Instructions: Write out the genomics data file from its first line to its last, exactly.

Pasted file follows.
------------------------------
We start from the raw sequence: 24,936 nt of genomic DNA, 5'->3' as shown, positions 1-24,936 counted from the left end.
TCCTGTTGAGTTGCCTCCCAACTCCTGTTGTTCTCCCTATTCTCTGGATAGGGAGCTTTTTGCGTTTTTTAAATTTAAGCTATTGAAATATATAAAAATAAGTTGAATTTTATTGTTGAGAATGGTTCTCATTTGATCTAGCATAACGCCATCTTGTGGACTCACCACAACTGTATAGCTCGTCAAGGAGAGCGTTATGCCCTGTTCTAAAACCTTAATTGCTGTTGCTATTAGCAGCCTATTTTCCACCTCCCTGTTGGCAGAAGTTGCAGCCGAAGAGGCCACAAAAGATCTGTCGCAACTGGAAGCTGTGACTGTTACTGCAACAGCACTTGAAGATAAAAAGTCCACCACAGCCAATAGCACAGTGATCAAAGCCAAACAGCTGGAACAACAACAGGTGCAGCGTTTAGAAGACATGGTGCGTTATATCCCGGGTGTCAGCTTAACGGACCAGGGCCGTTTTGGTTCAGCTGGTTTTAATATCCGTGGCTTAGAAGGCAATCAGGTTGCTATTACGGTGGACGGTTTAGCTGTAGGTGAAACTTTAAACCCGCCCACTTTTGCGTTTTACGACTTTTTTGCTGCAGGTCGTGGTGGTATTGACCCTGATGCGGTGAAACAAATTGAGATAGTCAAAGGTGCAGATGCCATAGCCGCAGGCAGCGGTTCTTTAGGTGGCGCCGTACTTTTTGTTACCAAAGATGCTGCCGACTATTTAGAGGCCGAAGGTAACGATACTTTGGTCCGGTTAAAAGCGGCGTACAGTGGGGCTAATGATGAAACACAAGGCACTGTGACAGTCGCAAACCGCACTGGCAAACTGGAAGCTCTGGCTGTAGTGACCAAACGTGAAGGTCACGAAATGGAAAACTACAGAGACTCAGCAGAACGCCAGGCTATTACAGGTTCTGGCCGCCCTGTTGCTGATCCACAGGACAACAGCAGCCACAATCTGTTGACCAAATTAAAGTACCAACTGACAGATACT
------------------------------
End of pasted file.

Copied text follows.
We start from the raw sequence: 24,936 nt of genomic DNA, 5'->3' as shown, positions 1-24,936 counted from the left end.
TCCTGTTGAGTTGCCTCCCAACTCCTGTTGTTCTCCCTATTCTCTGGATAGGGAGCTTTTTGCGTTTTTTAAATTTAAGCTATTGAAATATATAAAAATAAGTTGAATTTTATTGTTGAGAATGGTTCTCATTTGATCTAGCATAACGCCATCTTGTGGACTCACCACAACTGTATAGCTCGTCAAGGAGAGCGTTATGCCCTGTTCTAAAACCTTAATTGCTGTTGCTATTAGCAGCCTATTTTCCACCTCCCTGTTGGCAGAAGTTGCAGCCGAAGAGGCCACAAAAGATCTGTCGCAACTGGAAGCTGTGACTGTTACTGCAACAGCACTTGAAGATAAAAAGTCCACCACAGCCAATAGCACAGTGATCAAAGCCAAACAGCTGGAACAACAACAGGTGCAGCGTTTAGAAGACATGGTGCGTTATATCCCGGGTGTCAGCTTAACGGACCAGGGCCGTTTTGGTTCAGCTGGTTTTAATATCCGTGGCTTAGAAGGCAATCAGGTTGCTATTACGGTGGACGGTTTAGCTGTAGGTGAAACTTTAAACCCGCCCACTTTTGCGTTTTACGACTTTTTTGCTGCAGGTCGTGGTGGTATTGACCCTGATGCGGTGAAACAAATTGAGATAGTCAAAGGTGCAGATGCCATAGCCGCAGGCAGCGGTTCTTTAGGTGGCGCCGTACTTTTTGTTACCAAAGATGCTGCCGACTATTTAGAGGCCGAAGGTAACGATACTTTGGTCCGGTTAAAAGCGGCGTACAGTGGGGCTAATGATGAAACACAAGGCACTGTGACAGTCGCAAACCGCACTGGCAAACTGGAAGCTCTGGCTGTAGTGACCAAACGTGAAGGTCACGAAATGGAAAACTACAGAGACTCAGCAGAACGCCAGGCTATTACAGGTTCTGGCCGCCCTGTTGCTGATCCACAGGACAACAGCAGCCACAATCTGTTGACCAAATTAAAGTACCAACTGACAGATACT